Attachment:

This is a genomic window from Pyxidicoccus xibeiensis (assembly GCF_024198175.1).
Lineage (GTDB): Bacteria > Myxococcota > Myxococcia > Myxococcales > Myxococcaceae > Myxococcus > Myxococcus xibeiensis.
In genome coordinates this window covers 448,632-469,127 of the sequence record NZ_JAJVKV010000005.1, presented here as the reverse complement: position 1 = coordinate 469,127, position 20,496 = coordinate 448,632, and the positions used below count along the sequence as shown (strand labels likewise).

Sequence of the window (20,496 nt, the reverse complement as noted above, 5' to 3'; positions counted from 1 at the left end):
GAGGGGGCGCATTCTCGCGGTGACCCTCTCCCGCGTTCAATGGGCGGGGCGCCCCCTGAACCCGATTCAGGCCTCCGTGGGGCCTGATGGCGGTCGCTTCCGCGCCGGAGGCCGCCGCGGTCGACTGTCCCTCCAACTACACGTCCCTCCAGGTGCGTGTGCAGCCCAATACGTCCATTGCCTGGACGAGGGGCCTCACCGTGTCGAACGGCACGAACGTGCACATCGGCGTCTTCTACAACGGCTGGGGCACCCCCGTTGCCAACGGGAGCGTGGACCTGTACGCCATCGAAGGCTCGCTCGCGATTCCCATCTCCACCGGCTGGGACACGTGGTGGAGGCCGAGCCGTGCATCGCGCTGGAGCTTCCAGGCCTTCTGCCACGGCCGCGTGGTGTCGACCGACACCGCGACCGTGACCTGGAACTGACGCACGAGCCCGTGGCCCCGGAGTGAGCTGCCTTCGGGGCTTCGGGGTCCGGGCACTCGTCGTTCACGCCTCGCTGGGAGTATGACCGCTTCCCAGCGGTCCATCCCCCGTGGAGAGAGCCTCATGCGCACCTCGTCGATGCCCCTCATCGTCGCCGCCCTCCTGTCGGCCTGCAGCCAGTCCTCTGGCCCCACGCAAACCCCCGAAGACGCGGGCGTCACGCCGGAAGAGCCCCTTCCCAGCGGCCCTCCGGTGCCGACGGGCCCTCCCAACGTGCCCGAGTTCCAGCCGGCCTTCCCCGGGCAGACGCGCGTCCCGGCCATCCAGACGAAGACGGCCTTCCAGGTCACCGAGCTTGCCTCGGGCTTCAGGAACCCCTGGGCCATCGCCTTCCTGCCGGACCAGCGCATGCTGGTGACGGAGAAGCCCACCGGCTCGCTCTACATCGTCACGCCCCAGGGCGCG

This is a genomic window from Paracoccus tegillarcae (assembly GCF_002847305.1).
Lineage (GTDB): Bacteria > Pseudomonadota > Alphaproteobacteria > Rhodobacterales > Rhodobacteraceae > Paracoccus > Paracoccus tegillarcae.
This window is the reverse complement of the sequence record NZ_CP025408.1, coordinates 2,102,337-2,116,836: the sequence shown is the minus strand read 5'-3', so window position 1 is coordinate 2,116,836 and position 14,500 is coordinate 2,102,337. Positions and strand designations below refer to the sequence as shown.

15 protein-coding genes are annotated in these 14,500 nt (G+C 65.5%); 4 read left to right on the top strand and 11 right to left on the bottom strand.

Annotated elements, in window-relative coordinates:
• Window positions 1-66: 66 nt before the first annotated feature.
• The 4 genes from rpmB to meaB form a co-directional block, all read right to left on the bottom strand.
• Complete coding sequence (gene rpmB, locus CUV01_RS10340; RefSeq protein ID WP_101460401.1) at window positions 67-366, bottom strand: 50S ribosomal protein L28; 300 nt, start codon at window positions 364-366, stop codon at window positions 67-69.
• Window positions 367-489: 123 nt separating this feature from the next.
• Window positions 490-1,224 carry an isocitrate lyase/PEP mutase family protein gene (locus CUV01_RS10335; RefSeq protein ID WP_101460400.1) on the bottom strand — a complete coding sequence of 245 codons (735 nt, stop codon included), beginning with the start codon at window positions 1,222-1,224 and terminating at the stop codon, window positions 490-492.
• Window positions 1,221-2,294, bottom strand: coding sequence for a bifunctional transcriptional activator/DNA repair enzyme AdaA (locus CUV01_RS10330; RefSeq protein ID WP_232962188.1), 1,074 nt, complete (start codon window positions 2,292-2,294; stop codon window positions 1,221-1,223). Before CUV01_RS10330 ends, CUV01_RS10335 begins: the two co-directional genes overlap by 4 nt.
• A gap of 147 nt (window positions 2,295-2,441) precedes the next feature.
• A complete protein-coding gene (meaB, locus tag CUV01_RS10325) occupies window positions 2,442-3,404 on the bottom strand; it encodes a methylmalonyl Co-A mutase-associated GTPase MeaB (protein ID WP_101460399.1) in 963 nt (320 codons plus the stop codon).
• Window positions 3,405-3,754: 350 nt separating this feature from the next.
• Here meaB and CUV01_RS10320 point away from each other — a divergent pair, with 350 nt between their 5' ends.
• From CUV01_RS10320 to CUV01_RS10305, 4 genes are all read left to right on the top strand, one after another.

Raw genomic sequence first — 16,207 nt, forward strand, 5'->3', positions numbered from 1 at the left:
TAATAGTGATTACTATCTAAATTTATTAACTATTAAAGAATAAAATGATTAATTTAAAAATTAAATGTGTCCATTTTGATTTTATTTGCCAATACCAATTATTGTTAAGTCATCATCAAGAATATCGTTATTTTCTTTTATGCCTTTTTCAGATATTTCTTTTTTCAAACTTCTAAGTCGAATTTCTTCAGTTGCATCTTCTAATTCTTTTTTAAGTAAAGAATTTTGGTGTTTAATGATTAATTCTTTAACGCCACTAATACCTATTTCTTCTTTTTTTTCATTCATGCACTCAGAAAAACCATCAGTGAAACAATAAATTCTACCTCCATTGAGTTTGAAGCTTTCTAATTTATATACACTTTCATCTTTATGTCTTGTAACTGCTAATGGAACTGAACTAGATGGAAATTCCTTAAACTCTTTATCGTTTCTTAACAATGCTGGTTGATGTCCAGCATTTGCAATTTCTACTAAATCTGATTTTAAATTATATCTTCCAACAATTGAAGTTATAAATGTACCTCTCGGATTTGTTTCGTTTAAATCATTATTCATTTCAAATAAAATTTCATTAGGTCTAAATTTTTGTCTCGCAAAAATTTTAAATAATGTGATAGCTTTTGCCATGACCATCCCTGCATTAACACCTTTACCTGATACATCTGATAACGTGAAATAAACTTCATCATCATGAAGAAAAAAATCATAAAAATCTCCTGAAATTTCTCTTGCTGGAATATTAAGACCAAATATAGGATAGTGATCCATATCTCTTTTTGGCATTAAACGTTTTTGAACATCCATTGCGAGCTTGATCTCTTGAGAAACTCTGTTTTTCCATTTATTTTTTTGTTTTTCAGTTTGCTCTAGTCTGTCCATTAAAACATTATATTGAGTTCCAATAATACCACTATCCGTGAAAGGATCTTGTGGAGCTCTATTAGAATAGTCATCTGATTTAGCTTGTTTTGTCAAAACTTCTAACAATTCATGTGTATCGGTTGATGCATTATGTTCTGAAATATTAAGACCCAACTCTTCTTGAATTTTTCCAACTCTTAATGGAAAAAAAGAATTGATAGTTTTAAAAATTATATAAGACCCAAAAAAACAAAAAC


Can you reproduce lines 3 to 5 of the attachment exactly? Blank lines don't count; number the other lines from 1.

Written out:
In genome coordinates this window covers 448,632-469,127 of the sequence record NZ_JAJVKV010000005.1, presented here as the reverse complement: position 1 = coordinate 469,127, position 20,496 = coordinate 448,632, and the positions used below count along the sequence as shown (strand labels likewise).

Sequence of the window (20,496 nt, the reverse complement as noted above, 5' to 3'; positions counted from 1 at the left end):
GAGGGGGCGCATTCTCGCGGTGACCCTCTCCCGCGTTCAATGGGCGGGGCGCCCCCTGAACCCGATTCAGGCCTCCGTGGGGCCTGATGGCGGTCGCTTCCGCGCCGGAGGCCGCCGCGGTCGACTGTCCCTCCAACTACACGTCCCTCCAGGTGCGTGTGCAGCCCAATACGTCCATTGCCTGGACGAGGGGCCTCACCGTGTCGAACGGCACGAACGTGCACATCGGCGTCTTCTACAACGGCTGGGGCACCCCCGTTGCCAACGGGAGCGTGGACCTGTACGCCATCGAAGGCTCGCTCGCGATTCCCATCTCCACCGGCTGGGACACGTGGTGGAGGCCGAGCCGTGCATCGCGCTGGAGCTTCCAGGCCTTCTGCCACGGCCGCGTGGTGTCGACCGACACCGCGACCGTGACCTGGAACTGACGCACGAGCCCGTGGCCCCGGAGTGAGCTGCCTTCGGGGCTTCGGGGTCCGGGCACTCGTCGTTCACGCCTCGCTGGGAGTATGACCGCTTCCCAGCGGTCCATCCCCCGTGGAGAGAGCCTCATGCGCACCTCGTCGATGCCCCTCATCGTCGCCGCCCTCCTGTCGGCCTGCAGCCAGTCCTCTGGCCCCACGCAAACCCCCGAAGACGCGGGCGTCACGCCGGAAGAGCCCCTTCCCAGCGGCCCTCCGGTGCCGACGGGCCCTCCCAACGTGCCCGAGTTCCAGCCGGCCTTCCCCGGGCAGACGCGCGTCCCGGCCATCCAGACGAAGACGGCCTTCCAGGTCACCGAGCTTGCCTCGGGCTTCAGGAACCCCTGGGCCATCGCCTTCCTGCCGGACCAGCGCATGCTGGTGACGGAGAAGCCCACCGGCTCGCTCTACATCGTCACGCCCCAGGGCGCG